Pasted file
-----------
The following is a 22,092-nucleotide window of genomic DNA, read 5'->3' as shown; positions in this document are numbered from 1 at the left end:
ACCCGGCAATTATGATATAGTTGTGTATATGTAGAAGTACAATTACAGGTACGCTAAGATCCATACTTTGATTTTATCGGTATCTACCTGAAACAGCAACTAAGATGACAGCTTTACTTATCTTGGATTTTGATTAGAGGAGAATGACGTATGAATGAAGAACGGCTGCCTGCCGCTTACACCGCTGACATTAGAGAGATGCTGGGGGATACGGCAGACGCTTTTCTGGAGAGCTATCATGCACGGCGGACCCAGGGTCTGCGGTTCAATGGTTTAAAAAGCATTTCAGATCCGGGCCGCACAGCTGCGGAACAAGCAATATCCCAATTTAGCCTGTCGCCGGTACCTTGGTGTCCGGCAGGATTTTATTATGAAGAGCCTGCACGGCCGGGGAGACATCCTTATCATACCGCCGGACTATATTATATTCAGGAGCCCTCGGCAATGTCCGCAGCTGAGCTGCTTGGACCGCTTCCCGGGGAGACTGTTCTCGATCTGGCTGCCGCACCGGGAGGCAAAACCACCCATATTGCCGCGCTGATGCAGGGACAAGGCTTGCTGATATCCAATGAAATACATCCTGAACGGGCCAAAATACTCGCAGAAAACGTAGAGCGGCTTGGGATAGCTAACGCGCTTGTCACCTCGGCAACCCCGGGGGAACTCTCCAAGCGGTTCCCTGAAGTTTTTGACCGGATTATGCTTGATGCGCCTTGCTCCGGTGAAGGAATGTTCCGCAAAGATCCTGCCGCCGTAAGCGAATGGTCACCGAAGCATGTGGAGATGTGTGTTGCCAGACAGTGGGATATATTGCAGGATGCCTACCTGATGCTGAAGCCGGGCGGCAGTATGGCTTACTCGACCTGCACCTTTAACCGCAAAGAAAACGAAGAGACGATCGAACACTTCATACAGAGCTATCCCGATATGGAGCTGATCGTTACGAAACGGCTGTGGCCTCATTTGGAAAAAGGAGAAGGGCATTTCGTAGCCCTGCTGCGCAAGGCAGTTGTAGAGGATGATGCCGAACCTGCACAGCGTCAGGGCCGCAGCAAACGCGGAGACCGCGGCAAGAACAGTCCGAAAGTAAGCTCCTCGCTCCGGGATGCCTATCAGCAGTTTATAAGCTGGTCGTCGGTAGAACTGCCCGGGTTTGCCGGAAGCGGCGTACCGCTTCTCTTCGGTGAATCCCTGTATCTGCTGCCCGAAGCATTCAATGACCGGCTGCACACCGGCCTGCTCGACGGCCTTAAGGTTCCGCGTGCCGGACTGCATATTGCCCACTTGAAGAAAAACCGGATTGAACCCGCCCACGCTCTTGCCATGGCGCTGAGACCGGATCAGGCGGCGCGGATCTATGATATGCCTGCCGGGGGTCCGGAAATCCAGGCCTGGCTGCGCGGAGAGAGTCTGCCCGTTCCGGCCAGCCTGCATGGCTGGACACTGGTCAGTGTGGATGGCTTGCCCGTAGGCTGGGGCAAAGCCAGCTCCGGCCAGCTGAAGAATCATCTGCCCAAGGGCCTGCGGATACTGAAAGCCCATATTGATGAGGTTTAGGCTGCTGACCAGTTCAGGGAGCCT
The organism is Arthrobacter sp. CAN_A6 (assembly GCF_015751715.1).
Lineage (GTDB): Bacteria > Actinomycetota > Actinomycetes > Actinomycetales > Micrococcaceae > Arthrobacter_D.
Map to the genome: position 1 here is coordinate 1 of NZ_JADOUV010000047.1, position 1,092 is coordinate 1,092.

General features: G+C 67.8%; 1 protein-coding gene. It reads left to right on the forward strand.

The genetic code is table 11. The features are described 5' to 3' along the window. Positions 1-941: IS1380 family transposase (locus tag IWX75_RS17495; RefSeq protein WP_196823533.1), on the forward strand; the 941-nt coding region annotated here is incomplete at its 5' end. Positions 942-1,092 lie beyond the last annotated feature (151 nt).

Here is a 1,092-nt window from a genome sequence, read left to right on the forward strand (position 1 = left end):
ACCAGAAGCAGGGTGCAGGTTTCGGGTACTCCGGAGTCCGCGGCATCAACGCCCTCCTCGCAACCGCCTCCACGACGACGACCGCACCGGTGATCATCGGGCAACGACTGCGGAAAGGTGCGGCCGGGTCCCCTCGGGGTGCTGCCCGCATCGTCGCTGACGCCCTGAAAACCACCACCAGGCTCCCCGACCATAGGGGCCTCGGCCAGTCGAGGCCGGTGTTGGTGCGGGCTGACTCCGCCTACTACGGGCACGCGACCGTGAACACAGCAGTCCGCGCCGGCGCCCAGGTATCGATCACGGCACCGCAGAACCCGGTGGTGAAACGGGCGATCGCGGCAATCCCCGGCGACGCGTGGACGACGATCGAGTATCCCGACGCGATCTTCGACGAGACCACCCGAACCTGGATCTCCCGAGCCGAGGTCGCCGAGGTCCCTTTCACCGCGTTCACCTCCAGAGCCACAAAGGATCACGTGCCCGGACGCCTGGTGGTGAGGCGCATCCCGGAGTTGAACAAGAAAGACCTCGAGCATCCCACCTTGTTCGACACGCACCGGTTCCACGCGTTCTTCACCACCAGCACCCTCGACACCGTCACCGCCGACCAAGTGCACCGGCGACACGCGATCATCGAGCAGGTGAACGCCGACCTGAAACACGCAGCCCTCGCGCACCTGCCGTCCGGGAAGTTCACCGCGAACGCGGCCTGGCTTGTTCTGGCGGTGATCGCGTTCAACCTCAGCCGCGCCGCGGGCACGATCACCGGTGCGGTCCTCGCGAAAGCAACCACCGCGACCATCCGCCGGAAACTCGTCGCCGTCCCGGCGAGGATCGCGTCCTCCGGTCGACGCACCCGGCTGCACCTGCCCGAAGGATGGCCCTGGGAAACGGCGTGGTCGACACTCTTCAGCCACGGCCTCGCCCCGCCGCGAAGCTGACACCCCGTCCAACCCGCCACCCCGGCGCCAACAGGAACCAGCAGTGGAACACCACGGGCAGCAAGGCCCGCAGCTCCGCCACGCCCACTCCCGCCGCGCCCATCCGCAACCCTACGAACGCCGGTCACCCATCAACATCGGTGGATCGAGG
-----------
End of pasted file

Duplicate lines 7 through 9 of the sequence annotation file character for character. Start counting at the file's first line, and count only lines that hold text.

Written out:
The genetic code is table 11. The features are described 5' to 3' along the window. Positions 1-941: IS1380 family transposase (locus tag IWX75_RS17495; RefSeq protein WP_196823533.1), on the forward strand; the 941-nt coding region annotated here is incomplete at its 5' end. Positions 942-1,092 lie beyond the last annotated feature (151 nt).

Here is a 1,092-nt window from a genome sequence, read left to right on the forward strand (position 1 = left end):
ACCAGAAGCAGGGTGCAGGTTTCGGGTACTCCGGAGTCCGCGGCATCAACGCCCTCCTCGCAACCGCCTCCACGACGACGACCGCACCGGTGATCATCGGGCAACGACTGCGGAAAGGTGCGGCCGGGTCCCCTCGGGGTGCTGCCCGCATCGTCGCTGACGCCCTGAAAACCACCACCAGGCTCCCCGACCATAGGGGCCTCGGCCAGTCGAGGCCGGTGTTGGTGCGGGCTGACTCCGCCTACTACGGGCACGCGACCGTGAACACAGCAGTCCGCGCCGGCGCCCAGGTATCGATCACGGCACCGCAGAACCCGGTGGTGAAACGGGCGATCGCGGCAATCCCCGGCGACGCGTGGACGACGATCGAGTATCCCGACGCGATCTTCGACGAGACCACCCGAACCTGGATCTCCCGAGCCGAGGTCGCCGAGGTCCCTTTCACCGCGTTCACCTCCAGAGCCACAAAGGATCACGTGCCCGGACGCCTGGTGGTGAGGCGCATCCCGGAGTTGAACAAGAAAGACCTCGAGCATCCCACCTTGTTCGACACGCACCGGTTCCACGCGTTCTTCACCACCAGCACCCTCGACACCGTCACCGCCGACCAAGTGCACCGGCGACACGCGATCATCGAGCAGGTGAACGCCGACCTGAAACACGCAGCCCTCGCGCACCTGCCGTCCGGGAAGTTCACCGCGAACGCGGCCTGGCTTGTTCTGGCGGTGATCGCGTTCAACCTCAGCCGCGCCGCGGGCACGATCACCGGTGCGGTCCTCGCGAAAGCAACCACCGCGACCATCCGCCGGAAACTCGTCGCCGTCCCGGCGAGGATCGCGTCCTCCGGTCGACGCACCCGGCTGCACCTGCCCGAAGGATGGCCCTGGGAAACGGCGTGGTCGACACTCTTCAGCCACGGCCTCGCCCCGCCGCGAAGCTGACACCCCGTCCAACCCGCCACCCCGGCGCCAACAGGAACCAGCAGTGGAACACCACGGGCAGCAAGGCCCGCAGCTCCGCCACGCCCACTCCCGCCGCGCCCATCCGCAACCCTACGAACGCCGGTCACCCATCAACATCGGTGGATCGAGG